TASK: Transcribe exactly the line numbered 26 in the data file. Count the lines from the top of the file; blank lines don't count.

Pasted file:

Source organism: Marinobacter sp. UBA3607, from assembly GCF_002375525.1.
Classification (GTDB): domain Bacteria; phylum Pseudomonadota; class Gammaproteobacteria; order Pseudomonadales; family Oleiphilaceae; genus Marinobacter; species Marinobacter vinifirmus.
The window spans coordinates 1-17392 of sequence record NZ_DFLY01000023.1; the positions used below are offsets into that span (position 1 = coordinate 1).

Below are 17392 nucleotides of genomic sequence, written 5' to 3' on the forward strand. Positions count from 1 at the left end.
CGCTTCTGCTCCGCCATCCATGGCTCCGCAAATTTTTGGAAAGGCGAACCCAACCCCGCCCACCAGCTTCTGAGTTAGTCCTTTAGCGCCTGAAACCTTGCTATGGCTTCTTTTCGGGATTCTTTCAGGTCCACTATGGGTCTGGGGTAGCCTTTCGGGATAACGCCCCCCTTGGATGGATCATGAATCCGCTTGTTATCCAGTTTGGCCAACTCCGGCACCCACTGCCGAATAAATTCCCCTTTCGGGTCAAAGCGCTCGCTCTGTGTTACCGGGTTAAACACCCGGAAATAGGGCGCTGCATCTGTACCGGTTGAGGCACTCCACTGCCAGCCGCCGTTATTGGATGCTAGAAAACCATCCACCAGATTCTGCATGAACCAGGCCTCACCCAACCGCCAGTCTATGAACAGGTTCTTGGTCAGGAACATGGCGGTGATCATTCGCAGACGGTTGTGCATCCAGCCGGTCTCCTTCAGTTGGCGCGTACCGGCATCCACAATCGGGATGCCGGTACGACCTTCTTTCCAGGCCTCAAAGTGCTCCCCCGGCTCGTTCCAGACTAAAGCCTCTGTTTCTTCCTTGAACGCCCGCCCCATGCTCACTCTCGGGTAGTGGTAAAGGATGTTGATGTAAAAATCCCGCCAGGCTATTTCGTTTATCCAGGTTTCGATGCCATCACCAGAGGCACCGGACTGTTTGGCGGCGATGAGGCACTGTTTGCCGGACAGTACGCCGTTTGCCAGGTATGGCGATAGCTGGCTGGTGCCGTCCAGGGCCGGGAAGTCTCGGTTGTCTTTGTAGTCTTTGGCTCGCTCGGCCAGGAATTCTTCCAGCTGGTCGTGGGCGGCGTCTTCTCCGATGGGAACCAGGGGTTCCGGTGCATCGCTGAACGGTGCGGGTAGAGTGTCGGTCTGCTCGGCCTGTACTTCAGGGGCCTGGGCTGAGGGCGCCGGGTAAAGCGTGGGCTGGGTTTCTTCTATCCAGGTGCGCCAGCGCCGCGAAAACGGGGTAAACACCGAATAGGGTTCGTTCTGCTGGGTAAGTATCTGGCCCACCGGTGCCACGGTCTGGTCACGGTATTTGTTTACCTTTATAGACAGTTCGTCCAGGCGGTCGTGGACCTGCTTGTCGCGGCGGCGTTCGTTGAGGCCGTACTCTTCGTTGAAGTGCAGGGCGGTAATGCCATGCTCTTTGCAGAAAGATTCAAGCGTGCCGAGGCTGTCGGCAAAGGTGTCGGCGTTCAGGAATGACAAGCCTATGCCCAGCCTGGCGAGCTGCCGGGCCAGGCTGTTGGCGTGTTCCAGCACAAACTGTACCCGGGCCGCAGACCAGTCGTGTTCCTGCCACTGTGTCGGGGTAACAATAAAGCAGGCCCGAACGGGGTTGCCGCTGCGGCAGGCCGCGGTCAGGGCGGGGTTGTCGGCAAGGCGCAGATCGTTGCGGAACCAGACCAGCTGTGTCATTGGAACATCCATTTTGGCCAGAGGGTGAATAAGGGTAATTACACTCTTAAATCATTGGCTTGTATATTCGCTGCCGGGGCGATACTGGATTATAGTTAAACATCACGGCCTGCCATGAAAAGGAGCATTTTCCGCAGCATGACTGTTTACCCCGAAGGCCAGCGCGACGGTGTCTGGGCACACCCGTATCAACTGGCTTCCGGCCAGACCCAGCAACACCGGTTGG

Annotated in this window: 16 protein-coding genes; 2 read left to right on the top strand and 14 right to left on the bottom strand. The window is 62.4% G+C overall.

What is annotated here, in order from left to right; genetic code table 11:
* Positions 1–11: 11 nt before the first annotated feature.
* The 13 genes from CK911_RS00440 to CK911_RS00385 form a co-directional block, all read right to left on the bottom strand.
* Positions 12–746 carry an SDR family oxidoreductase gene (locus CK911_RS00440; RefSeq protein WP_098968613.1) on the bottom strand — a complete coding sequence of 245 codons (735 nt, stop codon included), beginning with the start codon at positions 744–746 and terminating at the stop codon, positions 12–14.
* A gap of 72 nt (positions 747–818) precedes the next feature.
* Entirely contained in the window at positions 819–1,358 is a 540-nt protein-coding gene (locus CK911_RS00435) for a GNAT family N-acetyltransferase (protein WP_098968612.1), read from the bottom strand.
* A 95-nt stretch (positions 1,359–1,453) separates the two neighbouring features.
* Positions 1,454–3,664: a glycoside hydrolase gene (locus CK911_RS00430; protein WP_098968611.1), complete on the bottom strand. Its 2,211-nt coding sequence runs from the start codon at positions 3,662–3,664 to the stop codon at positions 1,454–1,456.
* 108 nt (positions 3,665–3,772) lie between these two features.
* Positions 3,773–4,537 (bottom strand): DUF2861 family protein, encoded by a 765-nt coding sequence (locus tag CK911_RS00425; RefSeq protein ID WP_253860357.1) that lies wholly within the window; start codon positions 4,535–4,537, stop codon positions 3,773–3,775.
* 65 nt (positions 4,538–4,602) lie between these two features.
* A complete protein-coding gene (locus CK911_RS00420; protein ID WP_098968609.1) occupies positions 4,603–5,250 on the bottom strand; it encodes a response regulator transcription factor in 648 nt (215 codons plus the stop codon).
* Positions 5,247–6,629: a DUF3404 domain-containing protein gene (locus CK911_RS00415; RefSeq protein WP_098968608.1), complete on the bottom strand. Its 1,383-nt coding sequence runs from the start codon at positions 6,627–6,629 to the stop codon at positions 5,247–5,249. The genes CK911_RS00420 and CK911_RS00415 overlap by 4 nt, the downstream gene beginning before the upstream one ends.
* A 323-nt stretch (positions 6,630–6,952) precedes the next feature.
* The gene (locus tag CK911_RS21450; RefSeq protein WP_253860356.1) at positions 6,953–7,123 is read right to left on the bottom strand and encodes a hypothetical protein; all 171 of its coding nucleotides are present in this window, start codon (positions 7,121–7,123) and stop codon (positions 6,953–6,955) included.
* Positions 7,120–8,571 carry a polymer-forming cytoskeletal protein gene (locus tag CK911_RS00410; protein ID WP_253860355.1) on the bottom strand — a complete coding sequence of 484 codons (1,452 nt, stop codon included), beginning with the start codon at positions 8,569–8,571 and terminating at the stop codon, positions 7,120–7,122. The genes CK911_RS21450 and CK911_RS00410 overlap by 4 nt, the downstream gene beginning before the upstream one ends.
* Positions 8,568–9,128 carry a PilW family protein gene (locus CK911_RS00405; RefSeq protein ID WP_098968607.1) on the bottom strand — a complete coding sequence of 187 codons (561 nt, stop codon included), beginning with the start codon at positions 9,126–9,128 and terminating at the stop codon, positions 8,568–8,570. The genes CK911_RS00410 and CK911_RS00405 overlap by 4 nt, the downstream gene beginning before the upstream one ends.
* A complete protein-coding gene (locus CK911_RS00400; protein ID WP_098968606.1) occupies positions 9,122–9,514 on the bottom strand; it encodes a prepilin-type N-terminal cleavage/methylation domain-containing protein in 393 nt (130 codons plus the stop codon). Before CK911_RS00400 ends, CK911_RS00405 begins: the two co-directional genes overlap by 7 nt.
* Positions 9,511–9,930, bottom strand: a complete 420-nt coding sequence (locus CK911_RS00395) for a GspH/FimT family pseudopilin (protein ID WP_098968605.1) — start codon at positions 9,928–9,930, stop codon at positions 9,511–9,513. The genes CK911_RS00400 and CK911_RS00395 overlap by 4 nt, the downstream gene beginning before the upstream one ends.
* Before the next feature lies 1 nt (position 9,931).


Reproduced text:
* Before the next feature lies 1 nt (position 9,931).